Liz Wurster faces her toughest challenge yet

Published 12:00 am Sunday, March 27, 2011

By Liz Wurster
For The Salisbury Post
Many of you know me as the girl who just can’t get far enough away from home, as the wanderer, for whom no journey, no adversary, no challenge is too great.
And I have had some wonderful journeys. I have come across some intimidating adversaries and incredible challenges. I braved the stifling summer backroads of Texas while cycling across this big bad country. I faced off with a particularly stubborn nest of wasps while volunteering in a refugee camp in Bethlehem, in the West Bank. I overcame a particularly nasty case of scabies after holding an afflicted baby while working at a home for ill children in Peru. I also endured the loss of my father at a young age.
Though none of these experiences were particularly pleasant while they were happening, I came out of them a stronger, deeper person, and I am still smiling.
But it seems that at the ripe old age of 32, I have encountered my most unexpected and bitter rival of all: The big C. The one we all fear.
Just over three weeks ago, I felt a tiny pea-sized lump in my breast. My breath caught.
But then, on second thought, I released it. I was too young for cancer, after all. People my age don’t don’t get breast cancer. And besides, because I was only to be in the States for a brief stint, I didn’t have health insurance. It’s probably just hormonal, I thought; maybe I’ll just keep an eye on it over the next few months.
But when I was passing through Salisbury on my way from Colorado to London, I decided to be on the safe side (unusual for me!) and get it checked out. The last thing I expected, of course, was to hear that that little pea was malignant. I didn’t have time for this. I had grand plans for my life!
I had to fly to London in a few days, I had a wonderful man waiting for me; the world was my oyster. It really wasn’t a good time for cancer.
But cancer didn’t really care.
In a situation like this, when everything is really put into perspective, things begin to shift a little.
The world no longer seems as it once was. Grades, plans, spats, unruly hair, second interviews, bad drivers, pride, even poverty, none of these seem to really matter anymore. Not when the freedom to even experience these things is on the line.
And I am fortunate enough to say with confidence that I have lived a wonderful life up until now. If the purpose of these trials is to make us reconsider the fullness with which we’ve lived, I have no regrets. I would make all of the ridiculous decisions I did the first time; If given the option of a do-over, I would walk — or bike, or swim — the untrodden path again.
I am, however, more thankful for what I once took for granted: this small town that once seemed devoid of the exotic, for which I so fervently searched, now seems like the only place on earth I could imagine facing such devastating news. I realize that it is because I grew up in this strong, loving community, under the guidance of a strong, loving family, that I have had the confidence to fly away into this unpredictable, at times terrifying world, to take whatever twists and turns I inevitably encountered, and to face each new challenge with a smile, a joke, a hug, or a question.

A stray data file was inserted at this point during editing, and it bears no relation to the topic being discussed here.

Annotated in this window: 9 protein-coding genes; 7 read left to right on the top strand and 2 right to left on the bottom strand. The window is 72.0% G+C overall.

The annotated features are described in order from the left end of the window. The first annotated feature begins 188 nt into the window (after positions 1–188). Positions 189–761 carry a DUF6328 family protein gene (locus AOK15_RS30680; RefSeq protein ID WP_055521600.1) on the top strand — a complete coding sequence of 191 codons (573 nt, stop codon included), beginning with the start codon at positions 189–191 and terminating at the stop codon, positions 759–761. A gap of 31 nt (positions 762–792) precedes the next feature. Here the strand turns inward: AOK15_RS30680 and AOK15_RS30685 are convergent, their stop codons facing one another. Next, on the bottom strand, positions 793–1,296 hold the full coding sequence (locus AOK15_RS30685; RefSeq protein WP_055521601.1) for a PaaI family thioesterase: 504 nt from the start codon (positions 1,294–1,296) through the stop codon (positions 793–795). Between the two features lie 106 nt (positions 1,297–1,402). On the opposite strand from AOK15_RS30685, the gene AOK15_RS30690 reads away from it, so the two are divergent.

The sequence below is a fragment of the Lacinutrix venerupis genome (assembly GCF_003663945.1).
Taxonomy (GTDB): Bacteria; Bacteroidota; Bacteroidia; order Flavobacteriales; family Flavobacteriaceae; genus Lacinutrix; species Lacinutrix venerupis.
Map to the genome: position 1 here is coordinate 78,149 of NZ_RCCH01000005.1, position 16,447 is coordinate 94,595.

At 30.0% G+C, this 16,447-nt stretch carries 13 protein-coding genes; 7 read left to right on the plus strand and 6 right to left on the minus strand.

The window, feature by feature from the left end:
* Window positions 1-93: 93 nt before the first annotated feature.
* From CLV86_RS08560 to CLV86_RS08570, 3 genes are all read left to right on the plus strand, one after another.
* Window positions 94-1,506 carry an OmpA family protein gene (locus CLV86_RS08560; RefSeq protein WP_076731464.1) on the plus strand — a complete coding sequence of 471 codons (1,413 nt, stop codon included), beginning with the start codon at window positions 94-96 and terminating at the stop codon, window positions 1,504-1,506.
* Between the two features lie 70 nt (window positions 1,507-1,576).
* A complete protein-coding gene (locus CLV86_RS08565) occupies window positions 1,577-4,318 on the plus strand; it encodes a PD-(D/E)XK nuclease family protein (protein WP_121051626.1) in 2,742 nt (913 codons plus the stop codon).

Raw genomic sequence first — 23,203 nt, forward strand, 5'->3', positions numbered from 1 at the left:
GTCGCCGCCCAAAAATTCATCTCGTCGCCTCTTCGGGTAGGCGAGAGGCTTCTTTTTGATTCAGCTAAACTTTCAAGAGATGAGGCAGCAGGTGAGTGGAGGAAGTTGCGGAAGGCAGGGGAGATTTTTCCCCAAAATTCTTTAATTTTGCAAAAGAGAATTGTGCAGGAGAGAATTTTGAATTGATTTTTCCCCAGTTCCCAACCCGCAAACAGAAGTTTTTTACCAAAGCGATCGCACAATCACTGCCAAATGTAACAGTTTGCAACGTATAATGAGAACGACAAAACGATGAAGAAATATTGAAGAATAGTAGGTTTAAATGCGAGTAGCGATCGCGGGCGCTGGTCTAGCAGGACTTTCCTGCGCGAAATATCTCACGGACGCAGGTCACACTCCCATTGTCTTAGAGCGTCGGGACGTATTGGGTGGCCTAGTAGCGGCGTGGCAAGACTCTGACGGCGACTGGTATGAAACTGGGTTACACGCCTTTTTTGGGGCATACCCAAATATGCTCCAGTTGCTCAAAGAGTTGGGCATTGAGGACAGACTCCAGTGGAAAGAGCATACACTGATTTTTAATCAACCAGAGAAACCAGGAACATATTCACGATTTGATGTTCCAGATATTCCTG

Though it is tempting to get bogged down in the why’s and how-could-this-happen’s of a situation like this, I’ve been trying my best to see the bright side: the friends that dropped everything to be by my side, the women whom I don’t even know who have been through the same thing and are there to lend their supportive ear, the kindness and good humor of the medical professionals with whom I’ve become quite good friends over the past few weeks.
It is the perfect opportunity to bear witness to the selflessness and generosity that often lie buried beneath the quotidian demands of everyday life, qualities that blossom brightly when crisis hits. These are the moments when people finally say what they feel rather than what is proper; it is when you realize how good people really are.
And I’m learning to let go of something that my bold and crazy adventures had led me to believe was fundamental to the path I’d chosen in life: my own invincibility.
So perhaps I needed to be humbled. Perhaps I needed to be reminded that I am, after all, only human.
Over the past few weeks, I have lost things. I have lost my perfect health. I have lost a bit of my optimism: it is difficult to be bright and shiny when the bad news just keeps coming. I have lost — and will lose — pieces of myself, both physically and mentally, that I will have to find a way to overcome. And perhaps most troublingly— for any of us — I have lost some control over my life.
But there are things that I will not lose, as well. I will not lose who I am. I will not shy away from people who care, regardless of how difficult some things are to talk about. Nor will I lose my faith in the people around me, because they are the ones who instilled in me the strength to fight the good fight even in the face of very strong adversaries.
And there are things that I will gain as well. I will gain insight, wisdom, patience. These come to us through circumstances that we don’t plan for, that test our strength, situations that hurt. And perhaps most importantly, this unplanned journey of scary tests, painful pokes, heartfelt support, and irretrievable loss, will reunite me with a place that I had never envisioned going, the most important place of all: home.